Chelsea’s ‘big’ problem: Too small, too weak – and two short signings instead of Declan Rice

Scott McTominay of Manchester United headers in their 2nd goal against Chelsea
Chelsea concede another headed goal, this time Scott McTominay's winner at Old Trafford on Wednesday

Chelsea will enter the land of the giants on Sunday when they visit Goodison Park to face Everton and Mauricio Pochettino has admitted that, in the Premier League, size does indeed matter.

Everton’s squad are, on average, the tallest in the league and are likely to feature at least five outfield players who measure 6ft or over, while Chelsea’s are among the shortest and have conceded headed goals in each of their last four games.

It should not be a surprise that while Everton have not conceded a single headed goal this season, six of the league goals Chelsea have let in have been from headers – the latest of which came from Manchester United midfielder Scott McTominay in their win over the London side at Old Trafford on Wednesday night.

McTominay would have scored twice with his head had it not been for a good save from goalkeeper Robert Sanchez and it is not hard to identify where Everton manager Sean Dyche, who was a spectator at Old Trafford, will try to gain an advantage at the weekend.

Before McTominay, Brighton’s Joao Pedro, Newcastle United defender Jamaal Lascelles, Manchester City’s Manuel Akanji, Brentford’s Ethan Pinnock and West Ham United’s Nayef Aguerd had all netted with their heads against Chelsea this season. Everton’s 6ft 2in striker Dominic Calvert-Lewin will be licking his lips.

Asked if the difference in size of the two squads is a problem for Chelsea on Sunday, Pochettino replied: “It can be a problem, yes. We need to be more aggressive and try to avoid conceding chances like corners or wide free-kicks. We need to be clever in the way we are going to work and try to stop them.

“In football, it’s the way you approach the game, the attitude and then being clever, trying to avoid giving the possibility to the opponents to use their strengths.”

Chelsea opted against trying to sign 6ft, 1in Declan Rice, who has proved effective in both boxes with his head, in favour of paying £115 million for Moises Caicedo to partner Enzo Fernandez in the centre of midfield.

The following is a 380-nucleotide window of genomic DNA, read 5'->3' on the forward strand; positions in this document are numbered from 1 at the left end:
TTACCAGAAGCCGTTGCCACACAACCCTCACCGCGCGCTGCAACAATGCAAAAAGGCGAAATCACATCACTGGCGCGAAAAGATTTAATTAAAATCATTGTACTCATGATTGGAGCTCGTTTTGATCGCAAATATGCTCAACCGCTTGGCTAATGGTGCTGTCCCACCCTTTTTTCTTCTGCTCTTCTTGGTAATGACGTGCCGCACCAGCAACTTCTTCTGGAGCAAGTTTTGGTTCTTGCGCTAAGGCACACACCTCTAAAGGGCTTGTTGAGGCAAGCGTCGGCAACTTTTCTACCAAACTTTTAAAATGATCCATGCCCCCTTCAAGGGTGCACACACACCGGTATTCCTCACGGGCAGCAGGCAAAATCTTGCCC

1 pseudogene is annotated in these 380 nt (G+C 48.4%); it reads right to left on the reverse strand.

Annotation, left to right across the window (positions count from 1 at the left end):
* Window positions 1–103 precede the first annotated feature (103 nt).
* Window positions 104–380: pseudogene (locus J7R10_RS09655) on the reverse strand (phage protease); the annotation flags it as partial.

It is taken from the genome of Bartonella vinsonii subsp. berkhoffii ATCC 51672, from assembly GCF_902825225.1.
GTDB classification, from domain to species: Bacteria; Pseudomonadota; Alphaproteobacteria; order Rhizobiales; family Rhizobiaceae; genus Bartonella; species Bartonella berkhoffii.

Caicedo and Fernandez are both listed on Chelsea’s official website as measuring 5ft, 10in, while Conor Gallagher is only an inch taller, meaning Pochettino’s team often give up an aerial advantage in midfield.

Moises Caicedo in action against Man Utd
Chelsea's £115 million signing Moises Caicedo brings many things to their midfield, but not height - Getty Images

Arsenal’s signing of Rice was part of a conscious effort from head coach Mikel Arteta to increase the height of his squad and a tall and powerful spine is a feature of the Gunners, Manchester City and Liverpool squads.

Acknowledging that size is important when signing players, Pochettino said: “Yes of course when you create a team and build a team, yes you need to, in the Premier League, pay attention to this [the size of players]. It’s not that we will defend better if we have taller players, but I think the balance is important.”

Only Sheffield United, Brentford and Luton Town have conceded more headed goals than Chelsea this season and all of the four goals Pochettino’s side have conceded from set-pieces have been headers.

Identifying the problem is the easy part, while solving it is not so straightforward. Levi Colwill has won most aerial duels for Chelsea this season, but it was the England defender who was beaten to the high ball by McTominay at Old Trafford.

Colwill’s ability in the air and the vertically challenged nature of Chelsea’s squad may explain why he has often been used at left-back by Pochettino, who started with four centre-backs across his defence against Brighton.

When Pedro scored with his header in stoppage time, Chelsea had Colwill, Axel Disasi, Benoit Badiashile and Thiago Silva all on the pitch, which would have been a frustration for Pochettino, who was angry with the nature of McTominay’s goal.

“We need to improve,” said Pochettino. “Conceding in this way, maybe I am not showing too much emotion, but I am really upset. We need to work much, much better in these situations.

“It is both organisation and desire. For me, we need to stop the crosses. Because after if it is ‘Oh it’s not my problem because the opponent crossed’ then for the defensive line it is so difficult to defend these type of situations.”

The numbers suggest Caicedo and Fernandez prefer to duck out

Chelsea cannot be solely reliant on their defenders when trying to stop high balls into their box. Caicedo and Fernandez were standing somewhere around the edge of the penalty area when McTominay headed his goal in midweek.

Both of Chelsea’s £100million-plus midfielders have won more than half their aerial duels this season, but, combined, they have competed for nine fewer high balls than Rice has on his own. Where Rice puts his head where it hurts, the numbers would suggest that Caicedo and Fernandez prefer to duck out, along with many other members of Chelsea’s team.

Chelsea’s attacking trio of Raheem Sterling, Mykhailo Mudryk and Cole Palmer, despite being 6ft, 2in, have offered next to nothing in the air, competing for a combined 17 high balls, with striker Nicolas Jackson only managing a 38.2 per cent success rate from his 34 aerial duels.

Pochettino was unaware that Everton are yet to concede a headed goal in the league this season, but said: “No, not yet? I hope that we can [score with a header]. We are going to try.”